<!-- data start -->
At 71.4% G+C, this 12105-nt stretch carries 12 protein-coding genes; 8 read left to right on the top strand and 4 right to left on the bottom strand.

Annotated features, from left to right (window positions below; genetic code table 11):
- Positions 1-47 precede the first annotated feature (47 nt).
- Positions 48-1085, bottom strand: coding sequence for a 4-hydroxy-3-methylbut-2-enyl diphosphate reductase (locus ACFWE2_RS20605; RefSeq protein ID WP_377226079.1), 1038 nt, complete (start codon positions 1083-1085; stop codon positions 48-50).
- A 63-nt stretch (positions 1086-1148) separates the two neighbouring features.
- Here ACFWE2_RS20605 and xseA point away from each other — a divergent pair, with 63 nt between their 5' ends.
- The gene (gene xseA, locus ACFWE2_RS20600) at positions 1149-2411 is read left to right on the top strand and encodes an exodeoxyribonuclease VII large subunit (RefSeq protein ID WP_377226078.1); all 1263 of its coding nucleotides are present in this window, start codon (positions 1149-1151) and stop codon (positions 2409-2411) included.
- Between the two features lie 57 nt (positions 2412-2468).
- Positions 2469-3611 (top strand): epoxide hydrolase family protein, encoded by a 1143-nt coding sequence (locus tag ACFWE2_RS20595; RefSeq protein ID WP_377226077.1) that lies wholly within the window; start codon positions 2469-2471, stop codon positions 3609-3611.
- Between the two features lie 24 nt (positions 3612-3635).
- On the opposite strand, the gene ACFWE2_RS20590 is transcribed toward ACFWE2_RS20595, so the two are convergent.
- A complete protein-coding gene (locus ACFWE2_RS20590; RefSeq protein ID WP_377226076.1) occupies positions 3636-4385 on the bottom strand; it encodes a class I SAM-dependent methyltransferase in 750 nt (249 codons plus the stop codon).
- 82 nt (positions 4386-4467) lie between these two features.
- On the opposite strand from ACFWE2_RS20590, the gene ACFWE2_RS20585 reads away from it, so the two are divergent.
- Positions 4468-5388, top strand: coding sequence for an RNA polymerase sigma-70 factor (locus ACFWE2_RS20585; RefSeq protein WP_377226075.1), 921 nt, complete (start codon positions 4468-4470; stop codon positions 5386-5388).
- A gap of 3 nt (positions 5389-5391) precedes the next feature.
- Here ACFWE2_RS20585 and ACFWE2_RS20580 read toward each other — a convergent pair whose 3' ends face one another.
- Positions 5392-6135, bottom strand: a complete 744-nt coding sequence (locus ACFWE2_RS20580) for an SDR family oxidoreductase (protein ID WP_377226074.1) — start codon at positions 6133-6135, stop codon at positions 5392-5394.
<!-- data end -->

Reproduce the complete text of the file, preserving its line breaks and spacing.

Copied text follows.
At 71.4% G+C, this 12105-nt stretch carries 12 protein-coding genes; 8 read left to right on the top strand and 4 right to left on the bottom strand.

Annotated features, from left to right (window positions below; genetic code table 11):
- Positions 1-47 precede the first annotated feature (47 nt).
- Positions 48-1085, bottom strand: coding sequence for a 4-hydroxy-3-methylbut-2-enyl diphosphate reductase (locus ACFWE2_RS20605; RefSeq protein ID WP_377226079.1), 1038 nt, complete (start codon positions 1083-1085; stop codon positions 48-50).
- A 63-nt stretch (positions 1086-1148) separates the two neighbouring features.
- Here ACFWE2_RS20605 and xseA point away from each other — a divergent pair, with 63 nt between their 5' ends.
- The gene (gene xseA, locus ACFWE2_RS20600) at positions 1149-2411 is read left to right on the top strand and encodes an exodeoxyribonuclease VII large subunit (RefSeq protein ID WP_377226078.1); all 1263 of its coding nucleotides are present in this window, start codon (positions 1149-1151) and stop codon (positions 2409-2411) included.
- Between the two features lie 57 nt (positions 2412-2468).
- Positions 2469-3611 (top strand): epoxide hydrolase family protein, encoded by a 1143-nt coding sequence (locus tag ACFWE2_RS20595; RefSeq protein ID WP_377226077.1) that lies wholly within the window; start codon positions 2469-2471, stop codon positions 3609-3611.
- Between the two features lie 24 nt (positions 3612-3635).
- On the opposite strand, the gene ACFWE2_RS20590 is transcribed toward ACFWE2_RS20595, so the two are convergent.
- A complete protein-coding gene (locus ACFWE2_RS20590; RefSeq protein ID WP_377226076.1) occupies positions 3636-4385 on the bottom strand; it encodes a class I SAM-dependent methyltransferase in 750 nt (249 codons plus the stop codon).
- 82 nt (positions 4386-4467) lie between these two features.
- On the opposite strand from ACFWE2_RS20590, the gene ACFWE2_RS20585 reads away from it, so the two are divergent.
- Positions 4468-5388, top strand: coding sequence for an RNA polymerase sigma-70 factor (locus ACFWE2_RS20585; RefSeq protein WP_377226075.1), 921 nt, complete (start codon positions 4468-4470; stop codon positions 5386-5388).
- A gap of 3 nt (positions 5389-5391) precedes the next feature.
- Here ACFWE2_RS20585 and ACFWE2_RS20580 read toward each other — a convergent pair whose 3' ends face one another.
- Positions 5392-6135, bottom strand: a complete 744-nt coding sequence (locus ACFWE2_RS20580) for an SDR family oxidoreductase (protein ID WP_377226074.1) — start codon at positions 6133-6135, stop codon at positions 5392-5394.